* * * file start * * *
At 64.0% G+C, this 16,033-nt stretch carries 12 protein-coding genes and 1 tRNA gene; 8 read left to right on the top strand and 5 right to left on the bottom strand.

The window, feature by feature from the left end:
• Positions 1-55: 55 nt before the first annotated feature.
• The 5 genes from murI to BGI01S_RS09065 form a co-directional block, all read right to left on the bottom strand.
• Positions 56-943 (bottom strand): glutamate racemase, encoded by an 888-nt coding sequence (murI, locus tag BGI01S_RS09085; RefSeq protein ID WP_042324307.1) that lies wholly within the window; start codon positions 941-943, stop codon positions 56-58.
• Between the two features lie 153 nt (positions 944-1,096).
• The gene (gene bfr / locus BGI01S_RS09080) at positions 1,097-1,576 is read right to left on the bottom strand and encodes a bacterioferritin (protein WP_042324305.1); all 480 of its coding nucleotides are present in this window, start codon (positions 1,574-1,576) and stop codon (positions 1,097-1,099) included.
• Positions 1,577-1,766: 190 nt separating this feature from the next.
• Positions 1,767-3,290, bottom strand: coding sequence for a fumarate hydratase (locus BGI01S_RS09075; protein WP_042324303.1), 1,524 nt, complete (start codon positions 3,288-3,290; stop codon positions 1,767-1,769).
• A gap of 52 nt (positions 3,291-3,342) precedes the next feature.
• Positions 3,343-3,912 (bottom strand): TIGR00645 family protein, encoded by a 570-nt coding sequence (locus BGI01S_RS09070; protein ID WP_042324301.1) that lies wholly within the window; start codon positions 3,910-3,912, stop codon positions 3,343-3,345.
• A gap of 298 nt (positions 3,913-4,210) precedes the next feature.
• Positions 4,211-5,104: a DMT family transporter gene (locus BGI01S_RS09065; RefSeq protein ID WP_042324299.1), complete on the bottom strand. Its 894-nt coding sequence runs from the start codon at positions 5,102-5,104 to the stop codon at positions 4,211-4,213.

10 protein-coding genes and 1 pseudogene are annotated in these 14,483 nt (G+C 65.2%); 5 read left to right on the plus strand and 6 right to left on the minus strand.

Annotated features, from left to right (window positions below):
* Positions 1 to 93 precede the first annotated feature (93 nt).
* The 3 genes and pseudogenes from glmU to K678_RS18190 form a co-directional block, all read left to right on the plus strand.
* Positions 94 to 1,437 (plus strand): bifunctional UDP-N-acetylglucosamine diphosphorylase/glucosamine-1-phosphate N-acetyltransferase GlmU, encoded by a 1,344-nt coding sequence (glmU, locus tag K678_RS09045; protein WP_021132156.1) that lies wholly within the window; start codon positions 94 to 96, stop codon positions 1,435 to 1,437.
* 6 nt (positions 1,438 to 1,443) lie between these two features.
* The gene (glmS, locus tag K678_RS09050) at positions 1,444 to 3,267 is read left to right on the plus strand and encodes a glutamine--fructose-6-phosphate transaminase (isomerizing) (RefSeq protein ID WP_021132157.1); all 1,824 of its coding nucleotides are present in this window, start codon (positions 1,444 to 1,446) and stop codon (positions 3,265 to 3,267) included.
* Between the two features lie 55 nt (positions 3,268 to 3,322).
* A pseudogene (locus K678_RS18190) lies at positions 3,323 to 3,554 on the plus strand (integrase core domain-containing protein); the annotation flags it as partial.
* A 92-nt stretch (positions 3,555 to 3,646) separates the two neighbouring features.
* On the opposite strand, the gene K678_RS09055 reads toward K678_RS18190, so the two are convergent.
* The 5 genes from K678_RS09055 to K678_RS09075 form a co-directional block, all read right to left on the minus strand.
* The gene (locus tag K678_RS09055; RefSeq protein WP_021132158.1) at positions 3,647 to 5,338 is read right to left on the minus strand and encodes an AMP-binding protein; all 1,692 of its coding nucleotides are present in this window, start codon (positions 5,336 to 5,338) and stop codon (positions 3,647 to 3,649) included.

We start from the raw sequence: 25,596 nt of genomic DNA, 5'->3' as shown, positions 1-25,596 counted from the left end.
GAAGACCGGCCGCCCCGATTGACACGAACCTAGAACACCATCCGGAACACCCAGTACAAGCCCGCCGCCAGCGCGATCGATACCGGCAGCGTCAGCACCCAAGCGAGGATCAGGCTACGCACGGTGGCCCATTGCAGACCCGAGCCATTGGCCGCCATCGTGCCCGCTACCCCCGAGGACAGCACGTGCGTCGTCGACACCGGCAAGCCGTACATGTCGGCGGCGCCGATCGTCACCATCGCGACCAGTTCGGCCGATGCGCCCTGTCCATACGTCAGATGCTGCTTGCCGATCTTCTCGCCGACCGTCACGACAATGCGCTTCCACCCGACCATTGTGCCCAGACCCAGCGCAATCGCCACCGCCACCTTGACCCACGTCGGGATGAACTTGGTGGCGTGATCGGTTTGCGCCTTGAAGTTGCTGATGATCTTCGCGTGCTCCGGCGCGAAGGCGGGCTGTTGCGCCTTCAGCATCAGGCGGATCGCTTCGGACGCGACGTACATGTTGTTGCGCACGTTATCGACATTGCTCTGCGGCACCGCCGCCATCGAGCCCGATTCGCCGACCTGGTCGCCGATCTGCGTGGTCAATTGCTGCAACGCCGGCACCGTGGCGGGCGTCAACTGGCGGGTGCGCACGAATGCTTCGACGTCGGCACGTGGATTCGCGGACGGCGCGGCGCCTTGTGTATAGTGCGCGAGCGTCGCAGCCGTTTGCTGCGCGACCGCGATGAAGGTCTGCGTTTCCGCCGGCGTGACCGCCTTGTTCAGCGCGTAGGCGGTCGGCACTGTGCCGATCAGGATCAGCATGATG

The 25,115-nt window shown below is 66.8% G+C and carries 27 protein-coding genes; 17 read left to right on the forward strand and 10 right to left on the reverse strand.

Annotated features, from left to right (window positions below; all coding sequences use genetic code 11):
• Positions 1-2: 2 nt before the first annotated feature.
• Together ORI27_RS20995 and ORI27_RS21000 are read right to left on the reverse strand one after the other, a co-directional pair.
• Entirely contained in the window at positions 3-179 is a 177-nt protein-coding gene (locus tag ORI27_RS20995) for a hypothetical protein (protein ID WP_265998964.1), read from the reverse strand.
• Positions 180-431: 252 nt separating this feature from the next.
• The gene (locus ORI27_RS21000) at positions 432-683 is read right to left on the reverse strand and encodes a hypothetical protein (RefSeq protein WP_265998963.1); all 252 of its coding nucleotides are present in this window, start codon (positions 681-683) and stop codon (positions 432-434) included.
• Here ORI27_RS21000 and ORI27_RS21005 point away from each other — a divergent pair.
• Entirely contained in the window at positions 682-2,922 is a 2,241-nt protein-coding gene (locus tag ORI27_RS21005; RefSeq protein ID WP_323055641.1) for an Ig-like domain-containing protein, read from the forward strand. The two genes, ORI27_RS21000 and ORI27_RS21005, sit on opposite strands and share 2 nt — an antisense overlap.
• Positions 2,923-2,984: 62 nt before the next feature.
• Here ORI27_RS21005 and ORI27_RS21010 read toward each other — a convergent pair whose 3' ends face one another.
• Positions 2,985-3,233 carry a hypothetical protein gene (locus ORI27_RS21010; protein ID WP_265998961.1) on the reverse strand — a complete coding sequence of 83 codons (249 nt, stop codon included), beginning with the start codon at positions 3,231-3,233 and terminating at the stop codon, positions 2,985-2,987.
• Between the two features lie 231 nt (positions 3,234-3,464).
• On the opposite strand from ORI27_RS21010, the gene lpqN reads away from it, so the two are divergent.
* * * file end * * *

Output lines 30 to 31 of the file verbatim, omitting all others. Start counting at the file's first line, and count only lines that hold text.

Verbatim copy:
Annotated features, from left to right (window positions below; all coding sequences use genetic code 11):
• Positions 1-2: 2 nt before the first annotated feature.